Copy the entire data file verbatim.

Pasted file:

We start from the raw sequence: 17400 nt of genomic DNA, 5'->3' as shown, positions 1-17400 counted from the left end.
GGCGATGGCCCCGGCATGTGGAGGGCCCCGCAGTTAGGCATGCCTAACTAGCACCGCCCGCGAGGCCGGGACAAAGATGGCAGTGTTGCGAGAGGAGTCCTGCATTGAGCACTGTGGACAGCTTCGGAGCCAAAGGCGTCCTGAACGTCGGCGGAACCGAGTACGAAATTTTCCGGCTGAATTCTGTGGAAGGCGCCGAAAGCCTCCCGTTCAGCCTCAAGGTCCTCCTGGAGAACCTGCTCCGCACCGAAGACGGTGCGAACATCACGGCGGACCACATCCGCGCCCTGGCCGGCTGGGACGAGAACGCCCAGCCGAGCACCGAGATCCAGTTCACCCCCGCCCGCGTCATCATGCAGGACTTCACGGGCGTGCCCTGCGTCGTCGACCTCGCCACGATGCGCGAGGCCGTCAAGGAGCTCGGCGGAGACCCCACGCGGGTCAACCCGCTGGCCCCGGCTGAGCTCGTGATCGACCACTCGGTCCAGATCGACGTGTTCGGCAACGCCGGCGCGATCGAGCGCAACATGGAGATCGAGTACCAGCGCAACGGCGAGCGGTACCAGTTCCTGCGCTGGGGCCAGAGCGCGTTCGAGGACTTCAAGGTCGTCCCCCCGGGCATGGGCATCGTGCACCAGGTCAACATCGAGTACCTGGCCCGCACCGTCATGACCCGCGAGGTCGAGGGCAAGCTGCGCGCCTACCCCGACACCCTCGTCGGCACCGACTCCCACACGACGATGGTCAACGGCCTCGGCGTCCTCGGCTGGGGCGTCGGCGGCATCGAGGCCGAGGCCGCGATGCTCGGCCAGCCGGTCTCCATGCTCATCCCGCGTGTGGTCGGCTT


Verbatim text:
We start from the raw sequence: 17400 nt of genomic DNA, 5'->3' as shown, positions 1-17400 counted from the left end.
GGCGATGGCCCCGGCATGTGGAGGGCCCCGCAGTTAGGCATGCCTAACTAGCACCGCCCGCGAGGCCGGGACAAAGATGGCAGTGTTGCGAGAGGAGTCCTGCATTGAGCACTGTGGACAGCTTCGGAGCCAAAGGCGTCCTGAACGTCGGCGGAACCGAGTACGAAATTTTCCGGCTGAATTCTGTGGAAGGCGCCGAAAGCCTCCCGTTCAGCCTCAAGGTCCTCCTGGAGAACCTGCTCCGCACCGAAGACGGTGCGAACATCACGGCGGACCACATCCGCGCCCTGGCCGGCTGGGACGAGAACGCCCAGCCGAGCACCGAGATCCAGTTCACCCCCGCCCGCGTCATCATGCAGGACTTCACGGGCGTGCCCTGCGTCGTCGACCTCGCCACGATGCGCGAGGCCGTCAAGGAGCTCGGCGGAGACCCCACGCGGGTCAACCCGCTGGCCCCGGCTGAGCTCGTGATCGACCACTCGGTCCAGATCGACGTGTTCGGCAACGCCGGCGCGATCGAGCGCAACATGGAGATCGAGTACCAGCGCAACGGCGAGCGGTACCAGTTCCTGCGCTGGGGCCAGAGCGCGTTCGAGGACTTCAAGGTCGTCCCCCCGGGCATGGGCATCGTGCACCAGGTCAACATCGAGTACCTGGCCCGCACCGTCATGACCCGCGAGGTCGAGGGCAAGCTGCGCGCCTACCCCGACACCCTCGTCGGCACCGACTCCCACACGACGATGGTCAACGGCCTCGGCGTCCTCGGCTGGGGCGTCGGCGGCATCGAGGCCGAGGCCGCGATGCTCGGCCAGCCGGTCTCCATGCTCATCCCGCGTGTGGTCGGCTT